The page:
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Carpal tunnel syndrome in manual wheelchair users with spinal cord injury: A cross-sectional multicenter study

Yang, J and Boninger, ML and Leath, JD and Fitzgerald, SG and Dyson-Hudson, TA and Chang, MW (2009) Carpal tunnel syndrome in manual wheelchair users with spinal cord injury: A cross-sectional multicenter study. American Journal of Physical Medicine and Rehabilitation, 88 (12). 1007 - 1016. ISSN 0894-9115

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Objective: To investigate relationships between carpal tunnel syndrome, functional status, subject demographics, physical examination findings, and median nerve conduction study findings in manual wheelchair users with paraplegia. Design: Multicenter cross-sectional study. One hundred twenty-six manual wheelchair-using individuals with chronic paraplegia answered self-administered questionnaires on demographics, symptoms, and functional status. They underwent physical examination specific for carpal tunnel syndrome and upper-limb nerve conduction studies. Results: Fifty-seven percent of subjects had symptoms (72.2% bilateral); hand numbness was most common. Sixty percent of subjects had carpal tunnel syndrome physical examination findings (59.2% bilateral). Those with physical examination findings were more likely to have longer duration of injury (P = 0.003). Seventy-eight percent of subjects had electrophysiologic evidence of median mononeuropathy. Symptomatic subjects had significantly greater median-ulnar motor latency difference in the dominant hand (P = 0.02) and smaller compound muscle action potential amplitudes bilaterally (dominant hand, P = 0.01; nondominant hand, P = 0.04). Persons with carpal tunnel syndrome symptoms and physical examination findings had significantly worse functional status (symptoms, P < 0.001; physical examination, P = 0.02) and symptom severity scores (symptoms, P < 0.001; physical examination, P = 0.01), but a similar difference between subjects with and without median mononeuropathy was not seen. Logistic regression analysis revealed that the presence of symptoms was predicted by median-ulnar motor latency difference in the dominant hand (odds ratio, 4.38; 95% confidence interval 1.72-11.14) and sensory nerve action potential amplitude in the nondominant hand (odds ratio, 0.97; 95% confidence interval, 0.94-0.99). ConclusionS: The interaction among symptoms, physical examination, and nerve conduction study findings is complex. Carpal tunnel syndrome and median mononeuropathy are highly prevalent and functionally significant. This study highlights the need for primary prevention and patient education for preserving upper-limb function. Copyright © 2009 by Lippincott Williams & Wilkins.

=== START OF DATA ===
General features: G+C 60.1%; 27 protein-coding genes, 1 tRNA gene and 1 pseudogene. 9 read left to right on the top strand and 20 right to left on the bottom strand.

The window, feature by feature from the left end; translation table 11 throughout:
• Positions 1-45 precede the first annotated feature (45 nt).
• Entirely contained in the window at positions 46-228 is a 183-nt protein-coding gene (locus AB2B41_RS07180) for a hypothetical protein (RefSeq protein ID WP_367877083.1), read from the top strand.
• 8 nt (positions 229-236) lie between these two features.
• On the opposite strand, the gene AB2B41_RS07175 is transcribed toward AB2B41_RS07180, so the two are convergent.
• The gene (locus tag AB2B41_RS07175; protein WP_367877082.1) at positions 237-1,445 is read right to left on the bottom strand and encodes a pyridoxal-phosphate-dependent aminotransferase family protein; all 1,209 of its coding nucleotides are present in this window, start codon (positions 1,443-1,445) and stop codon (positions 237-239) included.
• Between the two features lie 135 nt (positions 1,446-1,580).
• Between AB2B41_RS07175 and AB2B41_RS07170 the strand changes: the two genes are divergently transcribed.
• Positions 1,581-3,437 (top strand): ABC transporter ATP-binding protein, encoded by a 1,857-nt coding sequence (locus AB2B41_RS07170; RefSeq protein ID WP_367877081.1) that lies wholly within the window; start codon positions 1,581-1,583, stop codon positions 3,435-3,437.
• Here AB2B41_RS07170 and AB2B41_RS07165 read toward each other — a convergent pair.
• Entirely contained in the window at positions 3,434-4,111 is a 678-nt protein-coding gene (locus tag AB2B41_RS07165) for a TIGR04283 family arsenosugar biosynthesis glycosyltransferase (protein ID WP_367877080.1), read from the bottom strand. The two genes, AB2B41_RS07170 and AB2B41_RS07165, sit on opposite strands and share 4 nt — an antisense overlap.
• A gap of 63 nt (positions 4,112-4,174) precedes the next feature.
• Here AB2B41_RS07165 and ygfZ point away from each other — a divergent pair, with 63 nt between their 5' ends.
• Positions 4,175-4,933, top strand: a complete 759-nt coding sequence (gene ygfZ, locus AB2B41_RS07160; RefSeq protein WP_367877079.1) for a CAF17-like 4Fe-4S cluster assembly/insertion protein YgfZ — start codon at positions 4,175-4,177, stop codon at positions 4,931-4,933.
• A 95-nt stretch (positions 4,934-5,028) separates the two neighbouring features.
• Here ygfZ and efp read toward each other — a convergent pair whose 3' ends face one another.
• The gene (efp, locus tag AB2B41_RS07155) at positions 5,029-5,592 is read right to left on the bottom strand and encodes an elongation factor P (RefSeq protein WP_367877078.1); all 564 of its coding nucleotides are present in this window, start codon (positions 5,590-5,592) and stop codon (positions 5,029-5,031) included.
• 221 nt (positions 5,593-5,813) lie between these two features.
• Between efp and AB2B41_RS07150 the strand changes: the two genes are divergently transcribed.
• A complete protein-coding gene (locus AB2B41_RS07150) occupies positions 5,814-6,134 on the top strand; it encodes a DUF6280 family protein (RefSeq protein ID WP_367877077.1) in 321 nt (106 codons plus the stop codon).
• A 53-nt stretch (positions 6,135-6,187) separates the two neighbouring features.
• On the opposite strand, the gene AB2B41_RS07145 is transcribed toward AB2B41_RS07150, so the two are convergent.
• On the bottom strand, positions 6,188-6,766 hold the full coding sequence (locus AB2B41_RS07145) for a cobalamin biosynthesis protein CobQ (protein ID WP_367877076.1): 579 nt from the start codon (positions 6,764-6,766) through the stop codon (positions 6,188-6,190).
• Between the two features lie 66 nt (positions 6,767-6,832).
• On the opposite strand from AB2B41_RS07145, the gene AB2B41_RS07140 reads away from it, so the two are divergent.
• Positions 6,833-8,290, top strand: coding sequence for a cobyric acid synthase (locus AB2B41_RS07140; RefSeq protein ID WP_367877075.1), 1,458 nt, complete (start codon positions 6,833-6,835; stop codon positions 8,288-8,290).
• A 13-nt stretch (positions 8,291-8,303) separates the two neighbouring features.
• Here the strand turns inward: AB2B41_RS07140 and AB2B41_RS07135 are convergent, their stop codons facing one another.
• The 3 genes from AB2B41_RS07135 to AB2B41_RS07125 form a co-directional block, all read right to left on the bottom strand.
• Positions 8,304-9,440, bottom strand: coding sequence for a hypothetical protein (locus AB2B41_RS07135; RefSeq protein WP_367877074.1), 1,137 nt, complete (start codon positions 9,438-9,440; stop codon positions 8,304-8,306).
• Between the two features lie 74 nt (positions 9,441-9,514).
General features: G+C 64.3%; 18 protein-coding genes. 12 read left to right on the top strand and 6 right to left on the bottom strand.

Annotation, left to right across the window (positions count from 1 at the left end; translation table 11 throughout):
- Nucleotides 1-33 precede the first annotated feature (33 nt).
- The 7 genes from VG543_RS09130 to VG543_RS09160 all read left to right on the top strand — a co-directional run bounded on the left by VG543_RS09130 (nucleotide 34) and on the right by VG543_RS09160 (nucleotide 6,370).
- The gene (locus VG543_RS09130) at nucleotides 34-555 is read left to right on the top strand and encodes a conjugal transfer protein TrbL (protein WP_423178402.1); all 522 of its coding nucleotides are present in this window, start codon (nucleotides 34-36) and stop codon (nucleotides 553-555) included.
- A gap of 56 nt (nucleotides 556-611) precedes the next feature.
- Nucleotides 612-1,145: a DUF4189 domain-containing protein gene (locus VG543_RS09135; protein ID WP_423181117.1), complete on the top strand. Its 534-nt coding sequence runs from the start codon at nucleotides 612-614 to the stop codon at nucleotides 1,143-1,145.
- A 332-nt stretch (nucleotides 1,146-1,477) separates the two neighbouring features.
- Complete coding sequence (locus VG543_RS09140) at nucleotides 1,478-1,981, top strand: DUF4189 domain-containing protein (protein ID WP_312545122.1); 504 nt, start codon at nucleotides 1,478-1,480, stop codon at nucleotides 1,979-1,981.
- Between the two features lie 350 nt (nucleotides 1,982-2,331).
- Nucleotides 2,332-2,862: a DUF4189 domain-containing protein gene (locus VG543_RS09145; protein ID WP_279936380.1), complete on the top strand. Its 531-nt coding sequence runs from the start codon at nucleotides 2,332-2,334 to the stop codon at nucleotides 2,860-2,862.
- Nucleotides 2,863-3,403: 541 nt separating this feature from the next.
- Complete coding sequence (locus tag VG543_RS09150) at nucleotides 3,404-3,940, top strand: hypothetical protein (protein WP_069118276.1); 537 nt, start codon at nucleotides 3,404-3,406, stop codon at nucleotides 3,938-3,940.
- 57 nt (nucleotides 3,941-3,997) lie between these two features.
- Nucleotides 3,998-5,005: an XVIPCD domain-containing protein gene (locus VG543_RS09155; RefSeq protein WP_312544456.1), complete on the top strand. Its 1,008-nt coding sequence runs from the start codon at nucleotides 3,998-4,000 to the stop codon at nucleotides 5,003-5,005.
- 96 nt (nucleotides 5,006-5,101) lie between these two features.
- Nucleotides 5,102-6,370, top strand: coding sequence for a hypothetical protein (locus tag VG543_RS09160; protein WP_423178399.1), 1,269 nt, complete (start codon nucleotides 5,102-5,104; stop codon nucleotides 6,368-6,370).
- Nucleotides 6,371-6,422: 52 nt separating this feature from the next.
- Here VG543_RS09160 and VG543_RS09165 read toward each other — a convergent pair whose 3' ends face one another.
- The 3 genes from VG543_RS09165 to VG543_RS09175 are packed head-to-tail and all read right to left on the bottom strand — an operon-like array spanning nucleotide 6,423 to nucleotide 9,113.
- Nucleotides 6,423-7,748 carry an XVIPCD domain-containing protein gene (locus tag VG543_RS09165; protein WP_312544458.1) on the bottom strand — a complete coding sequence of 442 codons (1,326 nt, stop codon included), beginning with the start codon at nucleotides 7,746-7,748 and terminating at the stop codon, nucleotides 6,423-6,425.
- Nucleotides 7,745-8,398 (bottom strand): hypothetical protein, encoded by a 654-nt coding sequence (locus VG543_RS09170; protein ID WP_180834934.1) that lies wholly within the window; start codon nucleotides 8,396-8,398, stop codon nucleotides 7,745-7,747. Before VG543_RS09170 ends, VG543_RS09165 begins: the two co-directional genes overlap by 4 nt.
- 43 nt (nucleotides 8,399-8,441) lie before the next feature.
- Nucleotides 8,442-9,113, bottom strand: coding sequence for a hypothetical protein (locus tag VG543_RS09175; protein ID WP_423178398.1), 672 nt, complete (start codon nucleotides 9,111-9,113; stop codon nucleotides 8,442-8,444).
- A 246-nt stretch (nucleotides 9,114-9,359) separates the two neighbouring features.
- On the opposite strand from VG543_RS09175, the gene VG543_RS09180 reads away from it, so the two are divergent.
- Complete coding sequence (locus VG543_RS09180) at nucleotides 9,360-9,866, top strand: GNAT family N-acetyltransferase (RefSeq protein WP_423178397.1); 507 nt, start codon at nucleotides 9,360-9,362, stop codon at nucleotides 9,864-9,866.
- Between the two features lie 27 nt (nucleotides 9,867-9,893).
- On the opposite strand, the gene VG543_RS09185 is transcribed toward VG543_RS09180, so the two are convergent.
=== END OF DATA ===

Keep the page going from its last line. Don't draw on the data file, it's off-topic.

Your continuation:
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Item Type: Article
Status: Published
CreatorsEmailPitt UsernameORCID
Yang, J
Boninger, MLboninger@pitt.eduBONINGER
Leath, JD
Fitzgerald, SG
Dyson-Hudson, TA
Chang, MW
Centers: Other Centers, Institutes, Offices, or Units > Human Engineering Research Laboratories
Date: 1 December 2009
Date Type: Publication
Journal or Publication Title: American Journal of Physical Medicine and Rehabilitation
Volume: 88
Number: 12
Page Range: 1007 - 1016
DOI or Unique Handle: 10.1097/phm.0b013e3181bbddc9
Schools and Programs: School of Health and Rehabilitation Sciences > Rehabilitation Science and Technology
Refereed: Yes
ISSN: 0894-9115
MeSH Headings: Adult; Age Factors; Aged; Body Mass Index; Carpal Tunnel Syndrome--diagnosis; Carpal Tunnel Syndrome--etiology; Cross-Sectional Studies; Electromyography; Female; Humans; Male; Middle Aged; Odds Ratio; Paraplegia; Risk Factors; Severity of Illness Index; Sex Factors; Spinal Cord Injuries--rehabilitation; Wheelchairs--adverse effects; Young Adult
PubMed ID: 19789435
Date Deposited: 18 Oct 2012 19:22
Last Modified: 05 Feb 2019 03:55


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